- Director of Operations
- Membership Manager
- Director of Events
- General Manager
- Director of Sales
- Manager, Retail and Property Merchandising
- Director of Marketing
Working for a Wine Importer or Distributor
Distributors and importers play a crucial role in the transportation, marketing, and sale of wine. Both are entrusted by wineries to identify target markets for their product and then sell their wines to on- and off-premise establishments. Importers do so on an international scale—they are responsible for identifying and importing wines from foreign markets that they wish to sell in their home country.
Often operating on a large scale, distributors and importers require a high degree of specialized employees to run day-to-day operations, including:
- National Accounts Director
- Regional Director, Trade Development
- Manager, Strategic Communications
- Distribution Center Manager
- Category Insights Manager
Jobs in Wine Retail
Wine retailers (aka, off-premise) run the gamut, from boutique wine shops, to large liquor stores, to online purveyors. While these establishments have always been in demand within their local communities, their sales saw a dramatic rise during the beginning of the COVID-19 pandemic and are expected to remain high. This might be the perfect time for a motivated wine professional to specialize in the retail sector.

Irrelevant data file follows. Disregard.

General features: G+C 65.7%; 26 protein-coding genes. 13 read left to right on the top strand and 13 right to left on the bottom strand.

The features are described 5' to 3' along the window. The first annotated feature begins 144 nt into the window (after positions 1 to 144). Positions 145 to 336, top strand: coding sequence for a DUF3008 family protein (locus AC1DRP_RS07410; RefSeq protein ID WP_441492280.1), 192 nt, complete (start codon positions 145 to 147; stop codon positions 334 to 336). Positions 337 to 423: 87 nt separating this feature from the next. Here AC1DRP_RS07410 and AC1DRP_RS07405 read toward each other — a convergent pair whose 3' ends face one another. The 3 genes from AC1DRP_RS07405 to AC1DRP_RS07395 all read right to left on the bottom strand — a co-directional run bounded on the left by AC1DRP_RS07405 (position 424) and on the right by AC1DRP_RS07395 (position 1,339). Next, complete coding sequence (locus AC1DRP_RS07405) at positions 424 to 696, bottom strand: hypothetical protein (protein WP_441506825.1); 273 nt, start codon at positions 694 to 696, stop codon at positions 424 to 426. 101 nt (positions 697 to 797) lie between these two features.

Since most wine retailers sell wines from all over the world, individuals who have an affinity for and knowledge of international wines might find themselves drawn to retail. Jobs can include:
- Retail Manager
- Senior Wine Buyer
- Wine and Spirits Manager
- Senior Product Manager
- Director, Integrated Business Planning
- Senior Supply Chain Manager
There are, of course, many other professions that work with wine to varying degrees. Wine-centric media outlets employ a variety of creative professionals—like writers, graphic designers, video producers, and PR specialists—who may also have a keen interest in wine. Alternatively, a wine investment firm would be an excellent place for a skilled financier to find employment. Universities or certifying bodies often employ those who are highly knowledgeable about wine to teach classes or seminars. Even technological firms—whose products range from mobile apps to remote mapping systems—can offer engineers a chance to work in a field they’re passionate about.
But for the business generalist, marketing guru, sales specialist, or entrepreneur, the career paths outlined above offer ample opportunity for those who are passionate about wine to work in their desired field. If you are eager to refine your business expertise, you can even pursue a master’s degree program in wine—like CIA’s master’s degree in Wine and Beverage Management—which will make you more competitive in the job market. The more you focus on developing your skills and sharpening your knowledge of wine (and the business of wine), the more quickly your career will begin to flourish.